Deadspin's Drew Magary and Dom Cosentino asserted the opposite late last week, based partly on Mornhinweg's 5-27 record as head coach, but mostly on the HILARIOUS STUPIDITY of taking the wind in overtime.
The article makes a lot of cogent points about the NFL having moved beyond coaches getting "hired to be fired," straight into a swirling vortex of hiring blatantly unqualified candidates to turn around talentless rosters, and poleaxing them if they don't immediately succeed.
As I've written before, trying to catch "lightning in a bottle" is the wrong way to hire a coach. As often as not, the young coach who pretends to have the NFL figured out is found out. (see: McDaniels, Josh).
Mornhinweg, in a way, was the model for this particular way to fail. Not only was he not an experienced NFL head coach, the 38-year-old had never been a head coach at any level. He'd been calling plays under Steve Mariucci in San Francisco for only two years, and the 49ers were 10-22 over that span.
Mornhinweg was hired to be fired, quite literally. As rumor had it, Matt Millen's relationship with Mooch was part of the reason the Ford family entrusted the franchise to Millen. Mornhinweg was basically there to install Mariucci's flavor of the Bill Walsh offense and keep Mooch's seat warm.
On December 31st, 2002, Millen announced that the Lions would be retaining Mornhinweg for a third season. Then Mariucci was unexpectedly let go by the 49ers. Three weeks after the public vote of confidence Mornhinweg was awkwardly terminated; a week after that the prodigal Yooper returned.
Marty Mornhinweg was then, and is now, a gifted offensive coach with a bright future. Mornhinweg did a lot of learning on the job, which included a contrived move-for-move reenactment of a Mike Holmgren training camp tirade-and-motorcycle-peel-out. Lions veterans profoundly did not buy it.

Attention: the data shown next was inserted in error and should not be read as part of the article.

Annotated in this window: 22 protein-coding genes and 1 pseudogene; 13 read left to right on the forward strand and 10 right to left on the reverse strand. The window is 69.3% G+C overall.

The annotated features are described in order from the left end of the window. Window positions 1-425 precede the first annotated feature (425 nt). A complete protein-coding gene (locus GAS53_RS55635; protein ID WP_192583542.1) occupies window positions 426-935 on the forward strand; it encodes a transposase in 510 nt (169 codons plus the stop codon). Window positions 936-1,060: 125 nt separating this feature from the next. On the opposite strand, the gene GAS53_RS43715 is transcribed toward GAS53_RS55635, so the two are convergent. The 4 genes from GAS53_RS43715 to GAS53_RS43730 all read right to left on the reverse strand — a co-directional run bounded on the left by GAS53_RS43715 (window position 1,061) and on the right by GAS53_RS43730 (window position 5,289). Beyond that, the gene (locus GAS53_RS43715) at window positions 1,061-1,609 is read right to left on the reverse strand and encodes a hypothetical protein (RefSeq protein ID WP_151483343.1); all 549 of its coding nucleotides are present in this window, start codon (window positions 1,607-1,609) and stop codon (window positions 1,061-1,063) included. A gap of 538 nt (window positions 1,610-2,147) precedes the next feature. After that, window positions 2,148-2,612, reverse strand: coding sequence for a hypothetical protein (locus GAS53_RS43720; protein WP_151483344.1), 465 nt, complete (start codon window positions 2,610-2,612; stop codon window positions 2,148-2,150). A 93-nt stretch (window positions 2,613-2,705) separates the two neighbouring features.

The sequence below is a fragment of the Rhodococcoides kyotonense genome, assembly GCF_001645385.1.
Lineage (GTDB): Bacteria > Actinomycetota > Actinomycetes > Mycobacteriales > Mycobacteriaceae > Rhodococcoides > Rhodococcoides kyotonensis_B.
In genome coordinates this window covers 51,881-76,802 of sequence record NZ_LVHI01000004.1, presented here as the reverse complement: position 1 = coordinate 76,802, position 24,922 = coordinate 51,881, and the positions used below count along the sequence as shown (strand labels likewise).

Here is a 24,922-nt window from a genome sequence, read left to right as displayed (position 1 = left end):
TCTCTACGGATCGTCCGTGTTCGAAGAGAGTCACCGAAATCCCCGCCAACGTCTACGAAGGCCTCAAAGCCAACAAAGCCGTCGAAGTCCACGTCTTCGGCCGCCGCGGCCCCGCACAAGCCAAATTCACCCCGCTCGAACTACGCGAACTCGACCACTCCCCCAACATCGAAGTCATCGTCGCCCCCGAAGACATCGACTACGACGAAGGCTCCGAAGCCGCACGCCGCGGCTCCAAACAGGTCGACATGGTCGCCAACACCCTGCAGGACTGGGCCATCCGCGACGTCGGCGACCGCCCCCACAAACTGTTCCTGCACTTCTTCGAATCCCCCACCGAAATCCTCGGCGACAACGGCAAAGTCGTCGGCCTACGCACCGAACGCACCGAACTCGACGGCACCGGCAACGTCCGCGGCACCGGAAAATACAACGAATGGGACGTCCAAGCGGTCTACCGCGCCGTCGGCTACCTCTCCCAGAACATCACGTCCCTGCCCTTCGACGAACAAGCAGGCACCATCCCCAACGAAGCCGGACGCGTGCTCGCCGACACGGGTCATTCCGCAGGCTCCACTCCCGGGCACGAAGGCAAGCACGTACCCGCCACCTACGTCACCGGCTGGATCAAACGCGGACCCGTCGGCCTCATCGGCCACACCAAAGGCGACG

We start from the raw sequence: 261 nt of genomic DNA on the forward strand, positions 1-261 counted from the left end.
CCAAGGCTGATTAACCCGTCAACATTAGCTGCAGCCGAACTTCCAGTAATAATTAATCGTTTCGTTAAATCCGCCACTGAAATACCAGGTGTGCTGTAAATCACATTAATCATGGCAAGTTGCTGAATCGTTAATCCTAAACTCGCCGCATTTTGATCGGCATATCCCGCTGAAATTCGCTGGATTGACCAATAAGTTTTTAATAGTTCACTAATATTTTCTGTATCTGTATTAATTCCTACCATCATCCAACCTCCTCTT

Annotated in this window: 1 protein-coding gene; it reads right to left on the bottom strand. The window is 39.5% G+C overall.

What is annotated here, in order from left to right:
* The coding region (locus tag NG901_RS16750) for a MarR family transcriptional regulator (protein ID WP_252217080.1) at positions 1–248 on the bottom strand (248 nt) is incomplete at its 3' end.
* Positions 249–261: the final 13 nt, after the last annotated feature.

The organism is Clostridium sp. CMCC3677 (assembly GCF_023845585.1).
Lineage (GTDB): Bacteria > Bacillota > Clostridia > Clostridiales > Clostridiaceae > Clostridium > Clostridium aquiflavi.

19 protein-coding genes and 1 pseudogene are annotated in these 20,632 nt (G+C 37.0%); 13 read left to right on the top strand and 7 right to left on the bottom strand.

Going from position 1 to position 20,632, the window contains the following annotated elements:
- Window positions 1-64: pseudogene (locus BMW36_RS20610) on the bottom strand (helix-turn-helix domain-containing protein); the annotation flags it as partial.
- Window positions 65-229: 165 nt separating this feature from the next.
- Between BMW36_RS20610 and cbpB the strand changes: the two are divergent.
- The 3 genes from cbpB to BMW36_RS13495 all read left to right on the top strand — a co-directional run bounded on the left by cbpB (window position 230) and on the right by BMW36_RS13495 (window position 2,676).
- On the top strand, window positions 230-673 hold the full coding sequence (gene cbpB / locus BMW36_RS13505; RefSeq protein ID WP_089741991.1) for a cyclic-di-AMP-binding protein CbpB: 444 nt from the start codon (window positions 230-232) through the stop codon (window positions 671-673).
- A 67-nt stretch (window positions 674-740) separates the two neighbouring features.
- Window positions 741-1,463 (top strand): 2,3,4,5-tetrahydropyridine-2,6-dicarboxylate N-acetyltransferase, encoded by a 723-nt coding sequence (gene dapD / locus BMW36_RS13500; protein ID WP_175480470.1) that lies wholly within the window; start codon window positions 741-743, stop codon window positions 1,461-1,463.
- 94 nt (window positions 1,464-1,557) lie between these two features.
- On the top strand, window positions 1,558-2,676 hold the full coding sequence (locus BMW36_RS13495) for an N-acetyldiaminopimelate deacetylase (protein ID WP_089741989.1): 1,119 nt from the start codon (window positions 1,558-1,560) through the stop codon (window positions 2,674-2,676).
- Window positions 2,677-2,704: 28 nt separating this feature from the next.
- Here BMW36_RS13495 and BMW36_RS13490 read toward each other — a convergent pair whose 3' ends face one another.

One thing Mornhinweg got right, though—or at least, did not get as wrong as everyone thinks—was taking the wind on that fateful day.
Now-defunct site Football Commentary did a beautiful win-probability analysis of the decision back in 2004. I can't find anything today that backs this assertion up, but my memory is that all 34 points scored in regulation that day had been scored with the wind.
I've talked and written many times about football's hilariously risk-averse culture, wherein even the game's greatest coach is pilloried for maximizing win probability instead of "playing the percentages" when he doesn't get a result.
In reality, Mornhinweg's mistake was accepting a holding call on a 3rd-and-8 incompletion that would have forced the Bears to send Paul Edinger out for a 42-yard kick into the hellacious wind—or even wave the white flag and send out Brad Maynard to punt it away. Had the Lions gotten the victory with that decision, Mornhinweg's outside-the-box decision would have been lauded as crazy-like-a-fox, instead of idiotic.
[Ed.- Per request, I used the Advanced NFL Stats WP calculator to judge this decision. The Bears had a 0.68 WP at 4th-and-8 from the 35, and an 0.62 WP at 3rd-and-18 from the 45. However, this is based on modeled leaguewide historical expectations, and wind into the teeth of which none could score is certainly unexpected.]
Continuing to shame Mornhinweg over that call is stupid and destructive and misses the point: Marty Mornhinweg was a great position coach, hired as a Plan D, and put into an impossible situation.
Mornhinweg took over a not-talented-enough roster filled with veterans not much younger than he was, a brand-new front office with no idea what they were doing, got saddled with a No. 3 overall rookie quarterback he wanted nothing to do with, then was forced to lie through gritted teeth that he was completely on board hitching his career to Joey Harrington.
Mornhinweg made a lot of mistakes, but taking the wind wasn't one of them. Unlike Rich Kotite or Dennis Erickson or many of the others on the list, Mornhinweg has proven he's a quality NFL coach—and before long, will get another head-coaching gig.
Let's just hope he stays away from motorcycles.